A new study by a South Carolina economist advocates the elimination of sugar subsidies in the United States, Mexico and Brazil. The proposal – which if enacted would permit market forces (not governments) to drive sugar prices – has been offered as an alternative to the current government policy of subsidization and market manipulation.
Conducted by Dr. Mark Hartley of the College of Charleston – the study concludes that the global sugar industry (and its consumers) would benefit from the elimination of tariffs and restrictions currently imposed by these three nations.
“As proposed, a zero-for-zero sugar policy would lift restrictions and tariffs on trade between all players in the global sugar market and would target market-distorting policies, including direct and indirect subsidies,” Hartley concludes.
The result? “All parties would be paying lower prices with less government oversight.”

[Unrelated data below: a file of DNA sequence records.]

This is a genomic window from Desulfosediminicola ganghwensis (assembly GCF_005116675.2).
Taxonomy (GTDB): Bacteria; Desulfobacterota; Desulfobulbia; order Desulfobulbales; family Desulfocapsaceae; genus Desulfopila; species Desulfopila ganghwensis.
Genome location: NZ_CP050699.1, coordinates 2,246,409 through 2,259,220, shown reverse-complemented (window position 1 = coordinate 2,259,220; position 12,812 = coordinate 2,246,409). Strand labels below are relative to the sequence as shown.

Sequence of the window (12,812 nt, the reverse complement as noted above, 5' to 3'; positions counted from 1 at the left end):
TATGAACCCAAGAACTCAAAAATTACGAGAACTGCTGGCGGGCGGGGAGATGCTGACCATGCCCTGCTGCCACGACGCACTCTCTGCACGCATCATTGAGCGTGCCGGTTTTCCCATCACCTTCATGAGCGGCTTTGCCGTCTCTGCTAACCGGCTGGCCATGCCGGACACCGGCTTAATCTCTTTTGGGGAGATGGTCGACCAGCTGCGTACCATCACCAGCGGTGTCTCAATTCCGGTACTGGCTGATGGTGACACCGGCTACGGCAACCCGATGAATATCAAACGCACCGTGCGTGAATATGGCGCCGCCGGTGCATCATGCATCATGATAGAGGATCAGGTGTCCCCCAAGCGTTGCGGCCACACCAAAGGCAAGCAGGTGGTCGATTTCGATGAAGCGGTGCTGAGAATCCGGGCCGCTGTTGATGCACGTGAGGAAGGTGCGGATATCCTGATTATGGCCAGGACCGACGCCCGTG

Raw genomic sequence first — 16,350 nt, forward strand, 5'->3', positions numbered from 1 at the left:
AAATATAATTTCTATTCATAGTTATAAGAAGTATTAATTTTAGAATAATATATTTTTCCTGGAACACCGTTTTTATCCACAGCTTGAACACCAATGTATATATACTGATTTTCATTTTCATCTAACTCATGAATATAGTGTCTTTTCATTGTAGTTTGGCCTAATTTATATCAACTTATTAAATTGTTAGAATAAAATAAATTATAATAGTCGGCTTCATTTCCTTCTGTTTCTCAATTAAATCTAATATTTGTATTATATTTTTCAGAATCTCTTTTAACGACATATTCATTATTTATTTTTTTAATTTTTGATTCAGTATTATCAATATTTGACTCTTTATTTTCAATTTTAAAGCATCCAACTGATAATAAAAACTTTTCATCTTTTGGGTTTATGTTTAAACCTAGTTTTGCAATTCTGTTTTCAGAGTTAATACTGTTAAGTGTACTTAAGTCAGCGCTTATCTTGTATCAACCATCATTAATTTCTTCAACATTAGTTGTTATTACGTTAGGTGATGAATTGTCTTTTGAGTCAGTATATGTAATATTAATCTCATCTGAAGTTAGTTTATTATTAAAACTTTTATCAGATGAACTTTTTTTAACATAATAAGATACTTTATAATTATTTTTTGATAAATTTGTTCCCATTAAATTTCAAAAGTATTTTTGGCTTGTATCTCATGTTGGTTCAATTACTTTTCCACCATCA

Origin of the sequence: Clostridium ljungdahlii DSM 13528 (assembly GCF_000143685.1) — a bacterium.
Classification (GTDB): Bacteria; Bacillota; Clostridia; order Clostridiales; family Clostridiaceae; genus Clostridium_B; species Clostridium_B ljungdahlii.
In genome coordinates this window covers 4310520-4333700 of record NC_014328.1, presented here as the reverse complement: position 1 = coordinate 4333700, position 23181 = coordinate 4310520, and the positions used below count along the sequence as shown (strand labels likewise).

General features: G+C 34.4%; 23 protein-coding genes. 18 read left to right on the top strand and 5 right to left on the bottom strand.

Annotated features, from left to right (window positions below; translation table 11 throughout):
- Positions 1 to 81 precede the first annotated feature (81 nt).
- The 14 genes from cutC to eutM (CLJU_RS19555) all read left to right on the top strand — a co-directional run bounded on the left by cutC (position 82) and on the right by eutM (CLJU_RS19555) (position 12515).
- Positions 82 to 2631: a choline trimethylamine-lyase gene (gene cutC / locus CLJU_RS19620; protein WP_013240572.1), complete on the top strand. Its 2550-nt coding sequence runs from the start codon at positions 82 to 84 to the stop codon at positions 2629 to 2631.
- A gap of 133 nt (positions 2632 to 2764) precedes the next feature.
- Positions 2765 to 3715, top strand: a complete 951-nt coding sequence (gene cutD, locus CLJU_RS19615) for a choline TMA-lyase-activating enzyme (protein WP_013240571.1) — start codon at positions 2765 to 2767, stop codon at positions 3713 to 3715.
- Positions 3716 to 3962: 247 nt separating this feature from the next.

Limited government activists approve of the proposal, which would “(get) all countries to disarm and disengage from their protectionist sugar policies,” according to William Deutsch of Americans for Limited Government.
“By leveling the playing field and making the marketplace fair, global free market forces will be allowed to drive the market,” Deutsch explains.
He’s right … which is exactly the way the marketplace was designed to work.
This website has railed on federal sugar subsidies in the past – including a post calling out fiscal conservative U.S. Sen. Marco Rubio for supporting them. There is simply no excuse for government to subsidize private enterprise in any form or fashion. The end result is always inefficiency and higher prices – not to mention tax dollars down the drain.